Forging my Jewish identity as a minority

Experiences as a token representative

Carolyn grew up feeling the burden of representing all Jews in her actions.

As one of few Jewish people attending my Anglican high school, I was accustomed to being the centre of attention in curious rooms.

While learning about the Holocaust in History class, my peers’ eyes would dart towards me before participating. When we covered Judaism in World Religions, my teacher requested I support his curriculum.

I tried to answer questions and participate in discussions unemotionally, hoping to avoid alienating my audience. In those moments, I felt responsible for carrying the triple weight of religion, culture, and history.

Unlike visible minorities, I have the ability to buffer myself from this burden. Rarely am I identified outright as Jewish and I’ve been fortunate to grow up in a tolerant society.

For anyone who identifies or is seen as “different,” at one point—or many—you’ll be compelled to speak as an individual for a group that’s even more complicated than it is diverse. It doesn’t matter that I’m 19-years-old and can barely understand Hebrew beyond my Bat Mitzvah portion. I shoulder the minority’s burden: the expectation I will knowledgeably and unemotionally explain who I am to others. 

At times, illuminating the intricacies of being different to someone who’s never experienced it is like explaining colour to someone born blind. And even though I preface by saying I’m not an expert, nor am I stating any opinion but my own, I acknowledge these warnings regularly fall on deaf ears.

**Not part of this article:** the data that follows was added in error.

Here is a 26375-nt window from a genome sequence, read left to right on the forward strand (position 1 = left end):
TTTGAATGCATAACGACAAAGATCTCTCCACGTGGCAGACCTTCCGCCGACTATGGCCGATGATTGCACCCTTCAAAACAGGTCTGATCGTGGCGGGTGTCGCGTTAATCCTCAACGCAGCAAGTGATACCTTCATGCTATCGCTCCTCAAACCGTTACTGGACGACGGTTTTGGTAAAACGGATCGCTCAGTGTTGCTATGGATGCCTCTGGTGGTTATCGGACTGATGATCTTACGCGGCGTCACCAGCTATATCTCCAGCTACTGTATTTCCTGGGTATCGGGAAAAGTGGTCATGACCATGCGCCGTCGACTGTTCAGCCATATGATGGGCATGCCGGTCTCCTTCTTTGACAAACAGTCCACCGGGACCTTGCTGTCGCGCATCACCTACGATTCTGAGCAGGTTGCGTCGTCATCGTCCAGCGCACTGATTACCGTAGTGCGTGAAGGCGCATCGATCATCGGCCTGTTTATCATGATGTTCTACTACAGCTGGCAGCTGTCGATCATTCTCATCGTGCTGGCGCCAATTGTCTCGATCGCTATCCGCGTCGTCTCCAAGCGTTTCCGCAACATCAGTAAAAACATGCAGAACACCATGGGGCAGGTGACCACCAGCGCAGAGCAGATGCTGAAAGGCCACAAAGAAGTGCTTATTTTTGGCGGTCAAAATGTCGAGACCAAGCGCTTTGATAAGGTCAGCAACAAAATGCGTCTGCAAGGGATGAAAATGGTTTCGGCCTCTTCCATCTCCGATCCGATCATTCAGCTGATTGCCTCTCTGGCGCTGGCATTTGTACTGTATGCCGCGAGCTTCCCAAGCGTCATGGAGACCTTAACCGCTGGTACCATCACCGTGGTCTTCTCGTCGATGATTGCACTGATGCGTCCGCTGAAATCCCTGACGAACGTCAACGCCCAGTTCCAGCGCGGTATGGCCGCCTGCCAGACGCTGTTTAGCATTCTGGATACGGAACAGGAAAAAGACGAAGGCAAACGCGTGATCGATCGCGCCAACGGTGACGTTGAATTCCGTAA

What I say is often taken as gospel truth, applicable to all Jews. So I choose words carefully, tread lightly, and try to surmount the impossible task of encapsulating an identity.

What I say is often taken as gospel truth, applicable to all Jews. So I choose words carefully, tread lightly, and try to surmount the impossible task of encapsulating an identity. 

That sounds hyperbolic, but anyone who’s encountered being the sole member of a minority group in a room will recognize the feeling. When I first discussed these feelings with a friend of mine who’s Muslim, the parallels between our experiences shocked me—especially as members of two groups the mainstream media often pits against each other. 

She taught me the universality of the minority experience; thousands of kilometers from where our people battle, she and I understand each other remarkably.

In May last year, my friend, Maya, texted me saying, “This may be offside, but what are your feelings on the Israel-Palestine conflict?”

“Not offside,” I responded. “Israel is important for Jews. When criticism arises, it feels personal, but every country has flaws.”

It’s always frustrated me when, upon confrontation with the subject of Israel, my Jewish peers snap to the offensive. As the only democracy in the Middle East and a homeland for the subjects of the world’s oldest hatred, there are numerous reasons to support Israel. 

I have spent time collecting these reasons as a shield to the anti-Israeli sentiment that rears its head at the most surprising moments. However, when staunch defenders are pressed to legitimize their convictions, the answer is often simply, “I’m Jewish.”

There’s nothing inherently wrong with this statement. But I’ve watched it baffle and alienate non-Jews. “I feel like I could make enemies by saying I don’t support either the Israeli or Palestinian government,” Maya said.